That summer we finally met in person when he came back to Romania as he was studying in Norway at the time. My friend Razvan and I were warming up for a day time party and we invited Vlad to come play with us. The first SIT tracks were made when I visited him in his hometown to hang out. We made an edit of a UK Garage track that Vlad had on a CD compilation, then started working on a couple of tracks together which got signed to Valentino Kanzyani’s “Jesus Loved you“ imprint, and here we are 14 years later. :)
Lets talk a bit about your work flow…
You come to the studio in the morning what’s the first machine you reach for?
Lately it’s been the Spectralis by Radikal Technologies which my friend Funk E recommended.
It’s an all in one virtual analog drum machine, synthesiser and sampler with a huge amount of routing and modulation capabilities. Its interface is different from any other piece of gear I’ve owned but it sounds amazing once you find its sweet spot.
Although it takes some time to learn its insights, it’s definitely worth the effort.
Which piece of gear is the centre piece of SIT? Without which the music would be totally different.
We’ve always worked on a hybrid analog/digital setup which evolved over the years so it’s difficult to pick one piece of gear.
On the first SIT album, the Moog Minitaur was used for most of the basslines and the Microkorg for synths and pads. The Sushitech album had the Dave Smith Tempest and the Juno 106 doing a lot of the synth parts, the Sub 37 for bass lines as well as virtual plugins.
The drum section on both albums was done with the Korg Electribe as it was the main drum machine in the setup for many years. I can’t say if any of the above defines the SIT sound as I think the ideas are what makes each piece of music unique.
"I thought to myself: Wow, who’s this guy? So I wrote him up in English because I wasn’t sure if he spoke Romanian or not! We started chatting, I would send him my first lousy sketches and he would give me feedback and tips on them. His support was essential in getting me past that instrument to software barrier I was struggling with."
As a producer I first think about how I want the track to sound loud and imagine it in a club. Do you have reference tracks in the studio? If so can you tell us!? What is it about them you like?
Reference tracks are important especially when mixing. Depending on the style or genre, I’ll pick a track that sounds similar to the aesthetic I want to achieve and try to get the mix as close as possible to that.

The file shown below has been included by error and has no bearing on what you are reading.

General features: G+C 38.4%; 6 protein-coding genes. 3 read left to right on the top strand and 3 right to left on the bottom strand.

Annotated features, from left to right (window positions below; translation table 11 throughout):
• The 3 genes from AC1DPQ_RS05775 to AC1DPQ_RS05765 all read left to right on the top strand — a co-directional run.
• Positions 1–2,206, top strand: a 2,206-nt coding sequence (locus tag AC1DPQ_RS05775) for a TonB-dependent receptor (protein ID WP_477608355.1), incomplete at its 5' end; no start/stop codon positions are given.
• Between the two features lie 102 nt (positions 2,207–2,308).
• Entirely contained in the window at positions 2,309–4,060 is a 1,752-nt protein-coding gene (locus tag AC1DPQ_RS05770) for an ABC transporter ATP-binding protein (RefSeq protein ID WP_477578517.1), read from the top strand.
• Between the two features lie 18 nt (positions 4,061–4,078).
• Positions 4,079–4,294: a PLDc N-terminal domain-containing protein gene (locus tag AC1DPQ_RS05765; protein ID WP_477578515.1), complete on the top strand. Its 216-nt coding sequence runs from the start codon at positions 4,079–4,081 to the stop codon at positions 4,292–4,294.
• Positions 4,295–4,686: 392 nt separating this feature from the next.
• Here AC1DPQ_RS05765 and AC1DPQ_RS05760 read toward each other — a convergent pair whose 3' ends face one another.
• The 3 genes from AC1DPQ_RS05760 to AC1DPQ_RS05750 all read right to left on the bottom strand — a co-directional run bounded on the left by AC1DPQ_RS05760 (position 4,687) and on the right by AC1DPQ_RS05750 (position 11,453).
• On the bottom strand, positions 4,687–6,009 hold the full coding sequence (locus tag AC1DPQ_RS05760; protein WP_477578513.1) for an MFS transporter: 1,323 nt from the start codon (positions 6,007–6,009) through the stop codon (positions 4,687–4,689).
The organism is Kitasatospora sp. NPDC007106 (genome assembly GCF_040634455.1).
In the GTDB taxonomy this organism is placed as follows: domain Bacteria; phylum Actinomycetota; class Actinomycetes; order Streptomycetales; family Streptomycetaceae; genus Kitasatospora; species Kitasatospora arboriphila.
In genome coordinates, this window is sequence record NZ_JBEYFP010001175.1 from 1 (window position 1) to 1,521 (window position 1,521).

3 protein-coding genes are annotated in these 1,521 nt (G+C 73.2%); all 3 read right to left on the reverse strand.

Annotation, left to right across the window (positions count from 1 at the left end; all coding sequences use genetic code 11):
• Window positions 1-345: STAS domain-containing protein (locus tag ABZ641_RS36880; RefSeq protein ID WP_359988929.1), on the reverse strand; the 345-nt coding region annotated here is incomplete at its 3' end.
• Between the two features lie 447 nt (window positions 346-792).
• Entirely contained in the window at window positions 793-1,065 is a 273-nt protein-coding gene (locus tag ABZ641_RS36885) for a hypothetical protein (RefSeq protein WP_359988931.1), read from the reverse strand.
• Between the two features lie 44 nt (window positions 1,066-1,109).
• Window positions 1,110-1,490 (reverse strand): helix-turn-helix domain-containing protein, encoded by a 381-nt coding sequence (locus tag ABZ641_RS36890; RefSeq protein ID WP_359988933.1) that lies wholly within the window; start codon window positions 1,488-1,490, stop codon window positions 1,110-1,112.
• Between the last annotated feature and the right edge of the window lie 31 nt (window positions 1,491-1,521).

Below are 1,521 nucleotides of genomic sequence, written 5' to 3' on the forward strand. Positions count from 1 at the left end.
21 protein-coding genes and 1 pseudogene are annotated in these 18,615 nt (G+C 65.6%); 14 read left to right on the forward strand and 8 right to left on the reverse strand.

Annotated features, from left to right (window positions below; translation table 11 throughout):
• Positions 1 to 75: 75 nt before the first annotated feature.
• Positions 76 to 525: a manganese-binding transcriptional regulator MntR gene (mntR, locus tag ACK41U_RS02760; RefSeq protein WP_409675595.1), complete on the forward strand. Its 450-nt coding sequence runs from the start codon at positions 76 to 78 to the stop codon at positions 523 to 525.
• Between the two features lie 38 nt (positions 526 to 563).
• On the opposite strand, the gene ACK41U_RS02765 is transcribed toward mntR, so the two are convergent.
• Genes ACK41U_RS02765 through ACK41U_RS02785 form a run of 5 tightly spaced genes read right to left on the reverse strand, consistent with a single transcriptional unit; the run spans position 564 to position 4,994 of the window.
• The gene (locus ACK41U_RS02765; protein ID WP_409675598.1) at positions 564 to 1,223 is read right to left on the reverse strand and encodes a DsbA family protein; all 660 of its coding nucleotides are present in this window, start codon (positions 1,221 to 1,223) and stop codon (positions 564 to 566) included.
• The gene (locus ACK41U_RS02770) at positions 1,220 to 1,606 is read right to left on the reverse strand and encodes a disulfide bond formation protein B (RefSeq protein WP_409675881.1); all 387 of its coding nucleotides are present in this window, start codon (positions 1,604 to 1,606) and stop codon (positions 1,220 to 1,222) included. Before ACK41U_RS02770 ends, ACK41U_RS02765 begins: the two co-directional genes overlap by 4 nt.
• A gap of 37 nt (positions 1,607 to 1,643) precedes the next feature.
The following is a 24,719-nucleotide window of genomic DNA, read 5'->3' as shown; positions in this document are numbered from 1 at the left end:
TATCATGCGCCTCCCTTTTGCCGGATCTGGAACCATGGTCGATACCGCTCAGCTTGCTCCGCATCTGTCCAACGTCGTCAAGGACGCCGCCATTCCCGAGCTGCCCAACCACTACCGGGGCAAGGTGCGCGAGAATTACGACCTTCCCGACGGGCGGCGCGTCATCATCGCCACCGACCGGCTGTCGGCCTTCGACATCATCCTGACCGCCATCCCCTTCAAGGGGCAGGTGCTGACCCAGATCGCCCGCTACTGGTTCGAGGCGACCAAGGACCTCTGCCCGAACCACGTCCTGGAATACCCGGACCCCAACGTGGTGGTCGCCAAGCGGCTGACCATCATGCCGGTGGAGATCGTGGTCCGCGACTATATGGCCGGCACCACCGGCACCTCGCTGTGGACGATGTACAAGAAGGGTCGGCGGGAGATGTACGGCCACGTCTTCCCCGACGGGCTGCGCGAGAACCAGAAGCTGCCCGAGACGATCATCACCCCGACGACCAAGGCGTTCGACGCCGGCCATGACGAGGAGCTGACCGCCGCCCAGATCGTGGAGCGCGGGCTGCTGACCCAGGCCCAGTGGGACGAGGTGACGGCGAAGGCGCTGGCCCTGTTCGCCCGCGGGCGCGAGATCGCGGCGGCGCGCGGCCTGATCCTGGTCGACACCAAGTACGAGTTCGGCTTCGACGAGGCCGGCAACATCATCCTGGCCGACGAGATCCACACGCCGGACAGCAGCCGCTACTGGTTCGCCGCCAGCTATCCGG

They can also be useful for creative purposes. Often I would hear an interesting effect or rhythm, especially in IDM productions, and try to figure out how it was made and reproduce it.
Do you listen to them before/after you start writing or you perhaps A/B them during the session?
Mostly during the session. Our ears quickly adjust to the sound of the mix and we lose objectivity in our decisions so A/B ing can keep us on the right track.
Where do you listen to your final versions to test your mix?
Listening on different speakers is the best way to test your mix. Laptop and car speakers, even if they seem inaccurate can give you pretty good perspective on the balance of elements.
Its the eternal question, how do you know when a track is finished?
After the arrangement is finished I’ll close the project and come back to it the next day/days and decide if it needs any other adjustments. If it feels right from start to finish it means it’s finished. Or is it? :))
Using the computer as the main recording system, what was the first DAW you worked with and what DAW do you use now?
I started working in Ableton Live and it’s been my main DAW ever since. I did track and mix some projects in Logic, and I’m currently working my own around Pro Tools which I plan on using for post production.
Do you use any external outboard processing while recording your sessions or you record the stems and then processing it all in the box?
No, I generally track everything through the mixer (post EQ) into Live and do additional processing ITB.
What are your go to plug-ins when you processing sound ITB?
Currently it’s the DBX 160 compressor from Waves for Parallel Compression (especially on drums), the CLA 76 for drums or bass and the Fabfilter Pro C2 for Sidechaining. For subtractive EQ ing, the Pro Q3 or the RChannel EQ from Waves, and for additive EQ the
API550, the E and G series from SSL or the Scheps 73 which is a nice emulation of the Neve 1073 EQ.
You recently moved to a new place and rebuild your studio, what was the concept and changes you made in the new room?
Well, first of all it’s my first studio with acoustic treatment which is already a huge improvement. I have to thank Mihnea (Herodot) for designing the space and Vladi for assembling it.
It needed a lot of adjustments, especially in the lower frequency range as the room is fairly small (14 square meters) and there was a lot of build up in that area. The front and back walls as well as the ceiling are basically absorbers and the side walls act as diffusers.
We had a back and forth conversation about the overall balance of the room as we didn’t want it sounding too flat. Reflections naturally occur in nature and our ears are accustomed to hearing them, so a certain amount is needed in order to have a natural sounding environment.